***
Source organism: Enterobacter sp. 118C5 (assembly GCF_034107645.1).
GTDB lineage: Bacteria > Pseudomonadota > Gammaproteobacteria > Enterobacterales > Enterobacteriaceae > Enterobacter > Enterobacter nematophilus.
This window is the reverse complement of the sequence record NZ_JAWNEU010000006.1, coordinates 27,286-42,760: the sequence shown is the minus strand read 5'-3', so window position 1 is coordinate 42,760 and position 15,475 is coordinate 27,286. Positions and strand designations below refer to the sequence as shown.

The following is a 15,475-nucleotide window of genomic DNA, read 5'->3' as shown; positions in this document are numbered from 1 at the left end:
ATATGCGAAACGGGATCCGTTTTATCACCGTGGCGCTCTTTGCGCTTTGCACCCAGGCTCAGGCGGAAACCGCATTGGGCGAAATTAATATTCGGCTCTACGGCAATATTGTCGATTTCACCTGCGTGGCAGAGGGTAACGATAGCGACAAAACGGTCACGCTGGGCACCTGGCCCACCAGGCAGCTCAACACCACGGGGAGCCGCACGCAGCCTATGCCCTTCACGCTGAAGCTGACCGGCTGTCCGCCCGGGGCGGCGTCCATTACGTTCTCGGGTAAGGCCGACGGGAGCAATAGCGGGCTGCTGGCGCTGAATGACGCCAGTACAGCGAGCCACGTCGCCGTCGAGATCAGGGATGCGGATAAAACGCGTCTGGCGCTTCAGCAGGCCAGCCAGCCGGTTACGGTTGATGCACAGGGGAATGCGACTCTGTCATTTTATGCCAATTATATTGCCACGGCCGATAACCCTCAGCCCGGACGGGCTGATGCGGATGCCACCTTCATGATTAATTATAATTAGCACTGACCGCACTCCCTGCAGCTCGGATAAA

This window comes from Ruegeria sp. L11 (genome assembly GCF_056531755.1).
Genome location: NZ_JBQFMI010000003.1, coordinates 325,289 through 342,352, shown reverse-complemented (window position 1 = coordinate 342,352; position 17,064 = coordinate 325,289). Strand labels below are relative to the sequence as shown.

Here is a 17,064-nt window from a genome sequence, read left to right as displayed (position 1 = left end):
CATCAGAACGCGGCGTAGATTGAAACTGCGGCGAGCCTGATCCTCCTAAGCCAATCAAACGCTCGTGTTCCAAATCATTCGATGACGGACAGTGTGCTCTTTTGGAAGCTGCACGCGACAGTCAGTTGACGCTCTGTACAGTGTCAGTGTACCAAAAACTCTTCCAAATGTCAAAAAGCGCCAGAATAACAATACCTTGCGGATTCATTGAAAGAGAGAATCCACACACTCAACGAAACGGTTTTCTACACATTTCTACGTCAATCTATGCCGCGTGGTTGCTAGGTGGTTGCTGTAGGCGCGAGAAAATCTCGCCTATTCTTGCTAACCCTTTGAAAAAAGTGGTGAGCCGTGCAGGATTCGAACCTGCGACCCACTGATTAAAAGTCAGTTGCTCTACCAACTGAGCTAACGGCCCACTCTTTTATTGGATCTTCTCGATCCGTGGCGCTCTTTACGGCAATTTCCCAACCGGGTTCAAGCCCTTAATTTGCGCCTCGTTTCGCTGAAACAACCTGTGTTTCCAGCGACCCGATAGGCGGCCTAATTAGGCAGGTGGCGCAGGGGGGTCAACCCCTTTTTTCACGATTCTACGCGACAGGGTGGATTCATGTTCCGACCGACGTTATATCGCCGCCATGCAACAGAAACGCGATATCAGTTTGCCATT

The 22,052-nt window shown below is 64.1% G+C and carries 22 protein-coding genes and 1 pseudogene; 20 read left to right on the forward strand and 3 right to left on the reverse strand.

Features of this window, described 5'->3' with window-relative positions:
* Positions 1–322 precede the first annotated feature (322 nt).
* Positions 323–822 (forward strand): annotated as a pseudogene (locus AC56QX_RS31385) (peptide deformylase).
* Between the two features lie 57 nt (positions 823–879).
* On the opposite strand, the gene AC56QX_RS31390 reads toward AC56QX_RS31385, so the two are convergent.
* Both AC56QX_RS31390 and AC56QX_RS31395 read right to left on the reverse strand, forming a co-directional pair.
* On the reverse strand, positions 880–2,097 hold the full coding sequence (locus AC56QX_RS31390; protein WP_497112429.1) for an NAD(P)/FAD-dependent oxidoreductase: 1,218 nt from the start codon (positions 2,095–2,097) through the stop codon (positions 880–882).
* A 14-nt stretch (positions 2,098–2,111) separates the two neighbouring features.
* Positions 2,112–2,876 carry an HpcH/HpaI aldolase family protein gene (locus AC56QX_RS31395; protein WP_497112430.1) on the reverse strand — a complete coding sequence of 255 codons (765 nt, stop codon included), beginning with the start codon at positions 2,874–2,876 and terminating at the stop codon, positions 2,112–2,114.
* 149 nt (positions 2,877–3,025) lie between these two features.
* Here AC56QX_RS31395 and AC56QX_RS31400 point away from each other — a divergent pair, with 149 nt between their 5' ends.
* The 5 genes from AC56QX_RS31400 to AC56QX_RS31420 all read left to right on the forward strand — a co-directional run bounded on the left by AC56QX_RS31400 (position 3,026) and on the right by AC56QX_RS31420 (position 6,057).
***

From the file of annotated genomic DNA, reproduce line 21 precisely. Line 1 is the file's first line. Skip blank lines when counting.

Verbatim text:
* Here AC56QX_RS31395 and AC56QX_RS31400 point away from each other — a divergent pair, with 149 nt between their 5' ends.